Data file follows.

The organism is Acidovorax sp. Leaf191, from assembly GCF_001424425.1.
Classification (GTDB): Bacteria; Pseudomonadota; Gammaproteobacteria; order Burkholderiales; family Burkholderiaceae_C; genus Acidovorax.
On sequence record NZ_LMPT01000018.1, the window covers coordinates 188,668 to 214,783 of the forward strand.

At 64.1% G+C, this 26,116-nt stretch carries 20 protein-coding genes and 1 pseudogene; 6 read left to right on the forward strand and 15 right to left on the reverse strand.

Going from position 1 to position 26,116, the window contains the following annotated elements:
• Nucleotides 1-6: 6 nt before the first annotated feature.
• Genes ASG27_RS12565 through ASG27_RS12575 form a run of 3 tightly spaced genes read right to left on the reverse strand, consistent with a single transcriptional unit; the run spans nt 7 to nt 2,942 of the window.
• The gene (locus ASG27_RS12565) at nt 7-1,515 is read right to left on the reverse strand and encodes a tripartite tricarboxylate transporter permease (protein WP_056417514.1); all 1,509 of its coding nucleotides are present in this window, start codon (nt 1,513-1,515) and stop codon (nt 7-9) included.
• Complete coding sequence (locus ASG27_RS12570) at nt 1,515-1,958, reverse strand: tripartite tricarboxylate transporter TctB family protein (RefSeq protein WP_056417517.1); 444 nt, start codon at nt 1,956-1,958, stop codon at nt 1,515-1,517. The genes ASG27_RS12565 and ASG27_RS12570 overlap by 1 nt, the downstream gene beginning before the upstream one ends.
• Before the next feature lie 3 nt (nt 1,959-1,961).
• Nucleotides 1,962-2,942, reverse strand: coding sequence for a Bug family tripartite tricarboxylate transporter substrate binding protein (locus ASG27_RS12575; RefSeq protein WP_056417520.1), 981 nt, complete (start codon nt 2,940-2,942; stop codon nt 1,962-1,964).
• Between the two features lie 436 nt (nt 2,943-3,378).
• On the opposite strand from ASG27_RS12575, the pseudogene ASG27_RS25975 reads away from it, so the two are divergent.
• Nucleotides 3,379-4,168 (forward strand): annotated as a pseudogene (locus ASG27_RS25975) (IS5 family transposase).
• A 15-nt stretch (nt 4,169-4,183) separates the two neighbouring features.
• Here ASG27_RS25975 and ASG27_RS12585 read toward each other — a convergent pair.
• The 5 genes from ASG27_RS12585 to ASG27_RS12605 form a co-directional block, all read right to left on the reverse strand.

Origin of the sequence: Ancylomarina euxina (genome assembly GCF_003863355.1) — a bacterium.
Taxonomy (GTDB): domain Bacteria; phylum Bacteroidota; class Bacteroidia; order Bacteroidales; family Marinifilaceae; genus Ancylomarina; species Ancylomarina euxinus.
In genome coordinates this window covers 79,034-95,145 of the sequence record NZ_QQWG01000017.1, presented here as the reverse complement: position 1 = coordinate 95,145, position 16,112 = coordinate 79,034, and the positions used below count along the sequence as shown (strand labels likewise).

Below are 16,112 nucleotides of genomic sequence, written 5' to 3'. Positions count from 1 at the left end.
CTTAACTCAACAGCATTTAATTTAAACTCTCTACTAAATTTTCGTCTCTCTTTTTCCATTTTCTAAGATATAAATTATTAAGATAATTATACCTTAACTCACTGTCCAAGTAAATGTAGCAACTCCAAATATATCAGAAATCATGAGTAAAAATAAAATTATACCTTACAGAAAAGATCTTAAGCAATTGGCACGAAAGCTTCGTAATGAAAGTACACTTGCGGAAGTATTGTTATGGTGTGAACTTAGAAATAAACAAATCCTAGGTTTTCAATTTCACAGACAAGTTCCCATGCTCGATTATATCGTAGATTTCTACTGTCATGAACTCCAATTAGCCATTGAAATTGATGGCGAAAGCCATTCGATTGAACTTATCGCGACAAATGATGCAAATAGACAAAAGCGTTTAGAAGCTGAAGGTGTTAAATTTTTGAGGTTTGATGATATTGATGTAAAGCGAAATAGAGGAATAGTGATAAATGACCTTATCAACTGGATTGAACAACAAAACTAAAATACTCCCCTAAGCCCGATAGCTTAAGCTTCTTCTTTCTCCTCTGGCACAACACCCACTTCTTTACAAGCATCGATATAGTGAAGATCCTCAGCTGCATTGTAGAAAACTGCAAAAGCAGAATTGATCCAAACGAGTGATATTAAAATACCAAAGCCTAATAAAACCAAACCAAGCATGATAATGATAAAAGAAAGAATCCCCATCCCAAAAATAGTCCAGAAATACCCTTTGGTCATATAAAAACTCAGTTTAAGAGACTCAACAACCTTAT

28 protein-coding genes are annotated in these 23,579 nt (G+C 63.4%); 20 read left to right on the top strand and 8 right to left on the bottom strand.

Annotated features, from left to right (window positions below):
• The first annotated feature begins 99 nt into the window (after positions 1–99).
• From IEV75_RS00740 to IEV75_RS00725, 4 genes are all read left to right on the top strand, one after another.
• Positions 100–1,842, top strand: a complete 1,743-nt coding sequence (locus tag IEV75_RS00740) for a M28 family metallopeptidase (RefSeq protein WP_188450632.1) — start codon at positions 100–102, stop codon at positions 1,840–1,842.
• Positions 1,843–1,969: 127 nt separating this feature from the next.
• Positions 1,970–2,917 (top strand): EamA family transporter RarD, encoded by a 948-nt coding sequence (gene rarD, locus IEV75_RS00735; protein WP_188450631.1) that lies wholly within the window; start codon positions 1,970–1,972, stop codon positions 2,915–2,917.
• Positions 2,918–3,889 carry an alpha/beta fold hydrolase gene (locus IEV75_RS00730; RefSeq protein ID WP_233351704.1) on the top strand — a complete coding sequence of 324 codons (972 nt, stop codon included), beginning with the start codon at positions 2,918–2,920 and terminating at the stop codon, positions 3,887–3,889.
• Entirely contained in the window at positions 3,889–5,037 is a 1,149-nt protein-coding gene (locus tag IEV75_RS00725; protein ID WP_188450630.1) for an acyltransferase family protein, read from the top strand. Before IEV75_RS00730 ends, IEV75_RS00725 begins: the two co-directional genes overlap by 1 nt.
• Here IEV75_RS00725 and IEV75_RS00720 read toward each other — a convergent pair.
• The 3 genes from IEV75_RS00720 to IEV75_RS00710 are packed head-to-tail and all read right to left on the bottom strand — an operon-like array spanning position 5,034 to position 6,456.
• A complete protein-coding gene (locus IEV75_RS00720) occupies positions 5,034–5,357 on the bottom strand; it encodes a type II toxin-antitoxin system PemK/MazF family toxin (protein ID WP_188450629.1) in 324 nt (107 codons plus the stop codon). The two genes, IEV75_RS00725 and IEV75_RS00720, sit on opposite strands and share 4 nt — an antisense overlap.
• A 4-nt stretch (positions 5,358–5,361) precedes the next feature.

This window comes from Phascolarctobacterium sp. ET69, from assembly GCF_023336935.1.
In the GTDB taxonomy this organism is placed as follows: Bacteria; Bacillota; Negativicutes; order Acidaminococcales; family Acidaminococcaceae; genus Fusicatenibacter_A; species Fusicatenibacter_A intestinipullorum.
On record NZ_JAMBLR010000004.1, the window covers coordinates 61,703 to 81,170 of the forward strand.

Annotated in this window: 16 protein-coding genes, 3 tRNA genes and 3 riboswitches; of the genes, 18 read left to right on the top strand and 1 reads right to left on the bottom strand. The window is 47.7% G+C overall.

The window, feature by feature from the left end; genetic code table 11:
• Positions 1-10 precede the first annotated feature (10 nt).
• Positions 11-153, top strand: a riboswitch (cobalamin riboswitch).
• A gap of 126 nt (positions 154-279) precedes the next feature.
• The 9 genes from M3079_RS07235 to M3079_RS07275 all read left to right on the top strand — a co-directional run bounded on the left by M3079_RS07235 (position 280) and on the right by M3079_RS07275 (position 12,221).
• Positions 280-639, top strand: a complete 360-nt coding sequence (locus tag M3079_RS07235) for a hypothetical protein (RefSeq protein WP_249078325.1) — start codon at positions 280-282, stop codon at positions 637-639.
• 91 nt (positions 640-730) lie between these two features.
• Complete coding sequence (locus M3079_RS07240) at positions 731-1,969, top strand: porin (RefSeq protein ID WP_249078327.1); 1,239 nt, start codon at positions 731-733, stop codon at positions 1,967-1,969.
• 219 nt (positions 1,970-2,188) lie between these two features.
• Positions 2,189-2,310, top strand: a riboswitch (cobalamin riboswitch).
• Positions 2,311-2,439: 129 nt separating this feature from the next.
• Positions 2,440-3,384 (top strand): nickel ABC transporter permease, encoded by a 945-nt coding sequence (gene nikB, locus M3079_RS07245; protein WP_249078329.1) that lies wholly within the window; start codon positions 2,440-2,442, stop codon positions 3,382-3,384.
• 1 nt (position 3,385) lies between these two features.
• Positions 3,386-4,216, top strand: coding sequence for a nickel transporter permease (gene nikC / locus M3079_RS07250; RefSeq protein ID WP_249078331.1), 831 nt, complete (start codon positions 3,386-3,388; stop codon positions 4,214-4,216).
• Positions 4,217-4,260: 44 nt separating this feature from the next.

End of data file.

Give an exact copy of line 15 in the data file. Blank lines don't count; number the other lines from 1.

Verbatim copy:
• A 15-nt stretch (nt 4,169-4,183) separates the two neighbouring features.